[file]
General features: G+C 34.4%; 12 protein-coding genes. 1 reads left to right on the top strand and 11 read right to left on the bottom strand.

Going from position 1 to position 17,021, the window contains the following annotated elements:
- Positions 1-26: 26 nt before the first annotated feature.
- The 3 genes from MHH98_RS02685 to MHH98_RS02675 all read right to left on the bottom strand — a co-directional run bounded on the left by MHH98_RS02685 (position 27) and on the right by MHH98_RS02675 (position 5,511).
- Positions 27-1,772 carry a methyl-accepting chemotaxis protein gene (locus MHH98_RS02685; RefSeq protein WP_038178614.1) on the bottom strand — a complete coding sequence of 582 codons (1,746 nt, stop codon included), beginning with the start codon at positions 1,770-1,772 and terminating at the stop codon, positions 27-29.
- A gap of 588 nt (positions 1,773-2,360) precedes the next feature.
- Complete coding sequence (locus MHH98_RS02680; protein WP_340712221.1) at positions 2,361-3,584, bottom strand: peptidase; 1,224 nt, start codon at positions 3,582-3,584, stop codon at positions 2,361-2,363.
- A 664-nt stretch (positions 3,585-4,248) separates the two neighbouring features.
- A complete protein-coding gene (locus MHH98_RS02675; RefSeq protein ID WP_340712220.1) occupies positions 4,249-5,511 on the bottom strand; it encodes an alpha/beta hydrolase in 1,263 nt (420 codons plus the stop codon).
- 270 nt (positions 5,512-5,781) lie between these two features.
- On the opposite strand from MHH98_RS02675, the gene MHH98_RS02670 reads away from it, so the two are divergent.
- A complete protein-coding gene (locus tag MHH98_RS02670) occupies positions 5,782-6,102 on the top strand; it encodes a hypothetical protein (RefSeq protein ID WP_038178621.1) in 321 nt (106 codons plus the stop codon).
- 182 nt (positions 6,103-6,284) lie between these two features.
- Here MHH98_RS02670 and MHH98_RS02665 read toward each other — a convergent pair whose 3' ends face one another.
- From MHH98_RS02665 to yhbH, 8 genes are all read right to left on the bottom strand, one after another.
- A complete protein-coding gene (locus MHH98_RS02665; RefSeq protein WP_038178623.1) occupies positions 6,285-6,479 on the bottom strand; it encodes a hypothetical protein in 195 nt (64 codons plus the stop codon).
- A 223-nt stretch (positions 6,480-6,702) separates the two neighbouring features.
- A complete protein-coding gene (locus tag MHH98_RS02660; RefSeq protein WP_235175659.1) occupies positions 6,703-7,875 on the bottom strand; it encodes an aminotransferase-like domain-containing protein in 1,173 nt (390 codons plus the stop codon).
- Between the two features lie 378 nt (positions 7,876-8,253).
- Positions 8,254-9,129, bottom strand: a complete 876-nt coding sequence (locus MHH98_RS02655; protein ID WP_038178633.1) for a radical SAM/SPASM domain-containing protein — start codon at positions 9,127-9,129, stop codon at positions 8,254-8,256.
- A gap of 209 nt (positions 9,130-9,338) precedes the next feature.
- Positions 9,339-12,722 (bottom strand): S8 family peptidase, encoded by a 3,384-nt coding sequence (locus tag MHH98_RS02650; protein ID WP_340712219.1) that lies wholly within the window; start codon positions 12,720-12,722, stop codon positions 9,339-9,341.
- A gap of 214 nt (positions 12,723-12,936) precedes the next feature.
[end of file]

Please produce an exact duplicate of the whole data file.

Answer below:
General features: G+C 34.4%; 12 protein-coding genes. 1 reads left to right on the top strand and 11 read right to left on the bottom strand.

Going from position 1 to position 17,021, the window contains the following annotated elements:
- Positions 1-26: 26 nt before the first annotated feature.
- The 3 genes from MHH98_RS02685 to MHH98_RS02675 all read right to left on the bottom strand — a co-directional run bounded on the left by MHH98_RS02685 (position 27) and on the right by MHH98_RS02675 (position 5,511).
- Positions 27-1,772 carry a methyl-accepting chemotaxis protein gene (locus MHH98_RS02685; RefSeq protein WP_038178614.1) on the bottom strand — a complete coding sequence of 582 codons (1,746 nt, stop codon included), beginning with the start codon at positions 1,770-1,772 and terminating at the stop codon, positions 27-29.
- A gap of 588 nt (positions 1,773-2,360) precedes the next feature.
- Complete coding sequence (locus MHH98_RS02680; protein WP_340712221.1) at positions 2,361-3,584, bottom strand: peptidase; 1,224 nt, start codon at positions 3,582-3,584, stop codon at positions 2,361-2,363.
- A 664-nt stretch (positions 3,585-4,248) separates the two neighbouring features.
- A complete protein-coding gene (locus MHH98_RS02675; RefSeq protein ID WP_340712220.1) occupies positions 4,249-5,511 on the bottom strand; it encodes an alpha/beta hydrolase in 1,263 nt (420 codons plus the stop codon).
- 270 nt (positions 5,512-5,781) lie between these two features.
- On the opposite strand from MHH98_RS02675, the gene MHH98_RS02670 reads away from it, so the two are divergent.
- A complete protein-coding gene (locus tag MHH98_RS02670) occupies positions 5,782-6,102 on the top strand; it encodes a hypothetical protein (RefSeq protein ID WP_038178621.1) in 321 nt (106 codons plus the stop codon).
- 182 nt (positions 6,103-6,284) lie between these two features.
- Here MHH98_RS02670 and MHH98_RS02665 read toward each other — a convergent pair whose 3' ends face one another.
- From MHH98_RS02665 to yhbH, 8 genes are all read right to left on the bottom strand, one after another.
- A complete protein-coding gene (locus MHH98_RS02665; RefSeq protein WP_038178623.1) occupies positions 6,285-6,479 on the bottom strand; it encodes a hypothetical protein in 195 nt (64 codons plus the stop codon).
- A 223-nt stretch (positions 6,480-6,702) separates the two neighbouring features.
- A complete protein-coding gene (locus tag MHH98_RS02660; RefSeq protein WP_235175659.1) occupies positions 6,703-7,875 on the bottom strand; it encodes an aminotransferase-like domain-containing protein in 1,173 nt (390 codons plus the stop codon).
- Between the two features lie 378 nt (positions 7,876-8,253).
- Positions 8,254-9,129, bottom strand: a complete 876-nt coding sequence (locus MHH98_RS02655; protein ID WP_038178633.1) for a radical SAM/SPASM domain-containing protein — start codon at positions 9,127-9,129, stop codon at positions 8,254-8,256.
- A gap of 209 nt (positions 9,130-9,338) precedes the next feature.
- Positions 9,339-12,722 (bottom strand): S8 family peptidase, encoded by a 3,384-nt coding sequence (locus tag MHH98_RS02650; protein ID WP_340712219.1) that lies wholly within the window; start codon positions 12,720-12,722, stop codon positions 9,339-9,341.
- A gap of 214 nt (positions 12,723-12,936) precedes the next feature.